An Examination of Skill pt.2
Sunday, April 4, 2010 at 6:50PM
Richard Terrell (KirbyKid) in Skill, Super Mario Bros.

KNOWLEDGE is the most complex and prevalent skill among all video games, hobbies, and disciplines across the planet. Every action outside of our automatic biological functions is learned. As babies our eyes are wide open while we slowly build language, motor, and other cognitive skills. With practice, skill, and/or raw talent the power of the human mind can be world changing. After all, human brains created advanced societies, the internet, blogs, and video games in the first place. It's funny that as far as science has progress, our minds are still a great mystery. Getting to the bottom of knowledge skill will simultaneously give us the insight necessary to understand our personal learning styles and to debunk myths about learning. 

Remember my article on depth vs complexities? There is no video game that can escape featuring at least one bit/element/piece of data. Because games are interactive systems with rules and goals, each game automatically has at least three elements to learn. In fact, everything from the interactive to non interactive elements in a game are bits of data that make up a game's knowledge base. With that said, we come to the simplest and most fundamental test of one's knowledge skill; recalling stored data. We can test this knowledge with simple quizzes. Here are some examples of data questions on a game we should all know very well by now. Super Mario Brothers. 

 

So many questions.

Even if you're a veteran Mario player, you probably don't know the answers to most if any of these questions off the top of your head. In many ways, this speaks to the relatively small amount of data that must be memorized to successfully play Super Mario Brothers. In other words, you don't have to memorize much outside of which enemies are dangerous, how to defeat enemies, which items are good, and how to maneuver Mario around. Everything else that you need to know to beat the game is easy enough to see, evaluate, and strategize through on the fly

Beyond the kind of information that can easily be described in clean numerical answers (how many fireballs it takes to kill Bowser/how many points you get from a Super Mushroom), for Super Mario Bros. and all games that feature emergent gameplay there's even more to learn about how the elements, dynamics, and game rules come together. The more emergent the gameplay, the faster this emergent data vastly out races the static, simple data. 

So many possibilities and thousands more. 

Think about it this way, we all know that you need to JUMP over the Goomba on the first level of Super Mario Brothers. But even this simple action can be executed in hundreds, and maybe thousands of different ways. If each pixel that Mario can move forward changes his position and timing that the JUMP must be executed, then there are already hundreds of different possibilities. Now consider that players can JUMP onto the brick structure and avoid the Goomba or that the player is free to approach the first Goomba at various speeds (by running, walking, or decelerating). The emergent possibilities even in this simple example are more than I'm willing to count. Such is the nature of emergence and knowledge. No one can consciously or subconsciously think of all of the possible variations in an emergent system like Super Mario Bros. Instead, we greatly reduce the amount of brain power required by understanding the rules of the game and creating flexible models in our heads. This involves higher level thinking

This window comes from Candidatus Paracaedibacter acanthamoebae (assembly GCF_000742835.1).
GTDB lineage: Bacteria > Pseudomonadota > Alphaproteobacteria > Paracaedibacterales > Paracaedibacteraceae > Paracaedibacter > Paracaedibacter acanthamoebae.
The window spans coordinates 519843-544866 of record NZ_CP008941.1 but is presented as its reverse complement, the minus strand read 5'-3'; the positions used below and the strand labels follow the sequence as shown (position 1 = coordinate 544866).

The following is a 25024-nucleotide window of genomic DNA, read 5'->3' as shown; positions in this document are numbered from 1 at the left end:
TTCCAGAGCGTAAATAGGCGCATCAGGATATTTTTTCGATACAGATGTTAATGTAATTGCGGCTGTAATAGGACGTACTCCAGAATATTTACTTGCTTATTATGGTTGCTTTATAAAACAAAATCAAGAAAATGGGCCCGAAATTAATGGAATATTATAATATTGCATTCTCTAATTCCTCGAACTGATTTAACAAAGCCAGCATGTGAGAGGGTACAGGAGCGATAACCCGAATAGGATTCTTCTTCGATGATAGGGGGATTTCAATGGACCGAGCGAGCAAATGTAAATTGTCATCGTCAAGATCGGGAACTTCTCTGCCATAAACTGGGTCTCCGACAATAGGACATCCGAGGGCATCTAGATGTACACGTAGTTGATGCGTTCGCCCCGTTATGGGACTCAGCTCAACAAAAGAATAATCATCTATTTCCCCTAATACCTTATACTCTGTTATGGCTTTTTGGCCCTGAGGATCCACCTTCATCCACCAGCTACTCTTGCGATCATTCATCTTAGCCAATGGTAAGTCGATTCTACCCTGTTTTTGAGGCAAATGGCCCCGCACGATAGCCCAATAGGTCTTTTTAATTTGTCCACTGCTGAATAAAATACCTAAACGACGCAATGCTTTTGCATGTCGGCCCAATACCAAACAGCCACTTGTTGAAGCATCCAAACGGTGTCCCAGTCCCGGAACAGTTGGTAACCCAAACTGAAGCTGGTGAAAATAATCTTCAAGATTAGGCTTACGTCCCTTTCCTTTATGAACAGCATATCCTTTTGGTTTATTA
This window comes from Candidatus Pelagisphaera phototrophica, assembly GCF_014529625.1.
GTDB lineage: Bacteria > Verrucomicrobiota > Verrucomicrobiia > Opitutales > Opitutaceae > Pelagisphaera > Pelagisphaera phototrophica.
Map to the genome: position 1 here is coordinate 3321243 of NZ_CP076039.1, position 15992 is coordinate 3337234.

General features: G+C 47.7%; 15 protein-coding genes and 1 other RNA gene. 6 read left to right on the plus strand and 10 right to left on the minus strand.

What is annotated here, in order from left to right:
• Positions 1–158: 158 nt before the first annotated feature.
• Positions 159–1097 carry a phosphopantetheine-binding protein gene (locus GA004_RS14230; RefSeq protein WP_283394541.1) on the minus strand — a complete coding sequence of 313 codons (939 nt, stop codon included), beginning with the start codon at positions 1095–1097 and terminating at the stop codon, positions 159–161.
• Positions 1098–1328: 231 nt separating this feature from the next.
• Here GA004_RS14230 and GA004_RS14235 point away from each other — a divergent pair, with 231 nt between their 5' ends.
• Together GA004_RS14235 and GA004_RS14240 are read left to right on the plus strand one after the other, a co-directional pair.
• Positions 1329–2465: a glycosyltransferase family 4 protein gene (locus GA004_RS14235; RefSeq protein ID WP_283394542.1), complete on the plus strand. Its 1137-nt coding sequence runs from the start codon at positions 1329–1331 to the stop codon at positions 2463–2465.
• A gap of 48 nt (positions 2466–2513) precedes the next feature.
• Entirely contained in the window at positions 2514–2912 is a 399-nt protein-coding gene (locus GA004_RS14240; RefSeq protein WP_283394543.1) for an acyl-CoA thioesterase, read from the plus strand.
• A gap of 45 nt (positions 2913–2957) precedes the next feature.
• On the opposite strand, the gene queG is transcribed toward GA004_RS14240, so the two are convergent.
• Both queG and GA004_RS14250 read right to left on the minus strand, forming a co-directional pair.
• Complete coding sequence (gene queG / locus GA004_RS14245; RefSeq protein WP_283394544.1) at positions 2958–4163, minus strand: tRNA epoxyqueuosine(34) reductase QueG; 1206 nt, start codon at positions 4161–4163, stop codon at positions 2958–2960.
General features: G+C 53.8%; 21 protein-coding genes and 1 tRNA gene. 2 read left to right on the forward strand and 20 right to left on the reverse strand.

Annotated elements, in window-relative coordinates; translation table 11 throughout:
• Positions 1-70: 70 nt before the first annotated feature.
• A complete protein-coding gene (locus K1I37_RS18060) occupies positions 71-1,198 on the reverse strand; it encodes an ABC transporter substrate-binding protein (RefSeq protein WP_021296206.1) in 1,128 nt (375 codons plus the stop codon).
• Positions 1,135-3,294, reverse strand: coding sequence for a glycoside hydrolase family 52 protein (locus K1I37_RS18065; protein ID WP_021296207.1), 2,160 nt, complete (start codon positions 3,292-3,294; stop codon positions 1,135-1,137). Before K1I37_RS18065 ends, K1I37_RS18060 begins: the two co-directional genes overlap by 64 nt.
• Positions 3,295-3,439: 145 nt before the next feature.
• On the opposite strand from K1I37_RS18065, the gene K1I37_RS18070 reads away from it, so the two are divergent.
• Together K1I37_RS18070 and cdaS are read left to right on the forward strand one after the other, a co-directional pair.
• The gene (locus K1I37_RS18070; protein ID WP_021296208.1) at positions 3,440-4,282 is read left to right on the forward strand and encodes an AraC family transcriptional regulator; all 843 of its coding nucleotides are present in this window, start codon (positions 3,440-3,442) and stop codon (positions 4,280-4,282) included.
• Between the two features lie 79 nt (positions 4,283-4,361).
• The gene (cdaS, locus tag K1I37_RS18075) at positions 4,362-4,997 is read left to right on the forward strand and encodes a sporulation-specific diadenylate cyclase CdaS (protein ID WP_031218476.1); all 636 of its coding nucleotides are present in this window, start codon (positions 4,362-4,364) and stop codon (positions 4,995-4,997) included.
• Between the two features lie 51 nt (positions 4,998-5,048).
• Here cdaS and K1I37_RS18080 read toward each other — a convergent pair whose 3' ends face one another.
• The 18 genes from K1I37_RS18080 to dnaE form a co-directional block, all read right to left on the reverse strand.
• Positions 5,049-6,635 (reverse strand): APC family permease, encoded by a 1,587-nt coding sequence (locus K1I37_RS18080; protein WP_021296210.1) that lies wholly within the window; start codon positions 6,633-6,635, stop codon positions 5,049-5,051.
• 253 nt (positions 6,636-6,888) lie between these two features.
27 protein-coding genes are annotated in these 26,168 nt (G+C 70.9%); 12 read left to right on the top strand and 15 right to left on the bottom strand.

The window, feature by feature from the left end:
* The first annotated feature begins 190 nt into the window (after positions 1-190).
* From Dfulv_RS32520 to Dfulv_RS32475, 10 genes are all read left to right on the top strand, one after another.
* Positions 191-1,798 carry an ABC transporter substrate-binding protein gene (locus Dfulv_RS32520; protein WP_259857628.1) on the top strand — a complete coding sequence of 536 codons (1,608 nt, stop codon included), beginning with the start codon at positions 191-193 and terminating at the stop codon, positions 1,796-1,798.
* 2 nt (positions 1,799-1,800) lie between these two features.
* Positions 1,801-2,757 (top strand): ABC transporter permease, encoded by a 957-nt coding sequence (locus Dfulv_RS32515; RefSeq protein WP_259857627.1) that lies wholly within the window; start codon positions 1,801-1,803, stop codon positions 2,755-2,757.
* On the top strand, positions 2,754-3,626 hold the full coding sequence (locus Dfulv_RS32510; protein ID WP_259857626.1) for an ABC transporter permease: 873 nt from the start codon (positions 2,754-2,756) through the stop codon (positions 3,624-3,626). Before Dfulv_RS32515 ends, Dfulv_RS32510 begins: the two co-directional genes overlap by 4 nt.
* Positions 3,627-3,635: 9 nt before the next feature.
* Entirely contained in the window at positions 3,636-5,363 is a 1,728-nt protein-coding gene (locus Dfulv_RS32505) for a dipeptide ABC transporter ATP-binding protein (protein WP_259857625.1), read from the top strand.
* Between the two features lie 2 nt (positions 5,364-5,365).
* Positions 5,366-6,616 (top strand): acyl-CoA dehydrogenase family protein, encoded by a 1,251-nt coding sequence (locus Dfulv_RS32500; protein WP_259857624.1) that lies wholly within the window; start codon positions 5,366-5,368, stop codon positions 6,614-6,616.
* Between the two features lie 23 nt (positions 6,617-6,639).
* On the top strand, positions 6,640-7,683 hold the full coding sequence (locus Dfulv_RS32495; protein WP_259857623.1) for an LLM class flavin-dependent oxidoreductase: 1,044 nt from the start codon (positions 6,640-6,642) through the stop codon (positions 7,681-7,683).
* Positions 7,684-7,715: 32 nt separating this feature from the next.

A fitting analogy compares the human mind to a computer. Each can receive, encode, store, process, and output data. Naturally, I'm interested in taking a closer look at each step in the human process of acquiring knowledge. To accomplish this task, I'm using the language and framework from neuropsychology.

Consider that long term memory (LTM) is the place we want to store all important data. Unfortunately, most people can't consciously and directly put data into LTM. For this reason, we have to rehearse, study, and use a variety of other techniques to develop our LTM. At some point along this arduous process line, data from our short term memory is converted into long term memory. So we'll start with short term memory (STM) which includes working memory.

The following are aspects of one's knowledge skill. 

Short Term Memory

Mental Capacity

Long Term Memory

 

With the components of knowledge skill outlined and defined, my next task is to provide examples of how I've used knowledge skills throughout various hobbies and activities in my life. Since this post has already grown quite long, it's up to next time. 

Stay sharp. 

EDIT: Later, I refined the subfacets of knowledge skill into 6 subcategories: long-term memory, short-term memory, muscle memory, analyze, code/decode (chunking), and channels. 

Article originally appeared on Critical-Gaming Network (http://critical-gaming.com/).
See website for complete article licensing information.